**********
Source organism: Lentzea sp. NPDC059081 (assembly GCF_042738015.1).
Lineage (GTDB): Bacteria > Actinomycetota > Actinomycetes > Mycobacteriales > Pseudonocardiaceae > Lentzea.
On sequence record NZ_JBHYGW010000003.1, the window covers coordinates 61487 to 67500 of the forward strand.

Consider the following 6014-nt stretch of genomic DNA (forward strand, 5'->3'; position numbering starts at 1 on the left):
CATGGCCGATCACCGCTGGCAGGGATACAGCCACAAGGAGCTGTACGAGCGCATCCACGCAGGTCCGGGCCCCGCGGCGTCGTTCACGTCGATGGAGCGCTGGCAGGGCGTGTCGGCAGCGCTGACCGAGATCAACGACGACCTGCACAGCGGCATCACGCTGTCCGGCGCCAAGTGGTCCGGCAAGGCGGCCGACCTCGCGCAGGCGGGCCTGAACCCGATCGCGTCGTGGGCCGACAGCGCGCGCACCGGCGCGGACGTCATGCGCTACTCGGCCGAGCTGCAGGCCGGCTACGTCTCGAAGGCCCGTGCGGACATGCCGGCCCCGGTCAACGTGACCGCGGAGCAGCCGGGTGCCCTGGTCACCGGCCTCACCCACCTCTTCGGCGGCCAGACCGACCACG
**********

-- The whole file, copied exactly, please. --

Source organism: Lentzea sp. NPDC059081 (assembly GCF_042738015.1).
Lineage (GTDB): Bacteria > Actinomycetota > Actinomycetes > Mycobacteriales > Pseudonocardiaceae > Lentzea.
On sequence record NZ_JBHYGW010000003.1, the window covers coordinates 61487 to 67500 of the forward strand.

Consider the following 6014-nt stretch of genomic DNA (forward strand, 5'->3'; position numbering starts at 1 on the left):
CATGGCCGATCACCGCTGGCAGGGATACAGCCACAAGGAGCTGTACGAGCGCATCCACGCAGGTCCGGGCCCCGCGGCGTCGTTCACGTCGATGGAGCGCTGGCAGGGCGTGTCGGCAGCGCTGACCGAGATCAACGACGACCTGCACAGCGGCATCACGCTGTCCGGCGCCAAGTGGTCCGGCAAGGCGGCCGACCTCGCGCAGGCGGGCCTGAACCCGATCGCGTCGTGGGCCGACAGCGCGCGCACCGGCGCGGACGTCATGCGCTACTCGGCCGAGCTGCAGGCCGGCTACGTCTCGAAGGCCCGTGCGGACATGCCGGCCCCGGTCAACGTGACCGCGGAGCAGCCGGGTGCCCTGGTCACCGGCCTCACCCACCTCTTCGGCGGCCAGACCGACCACG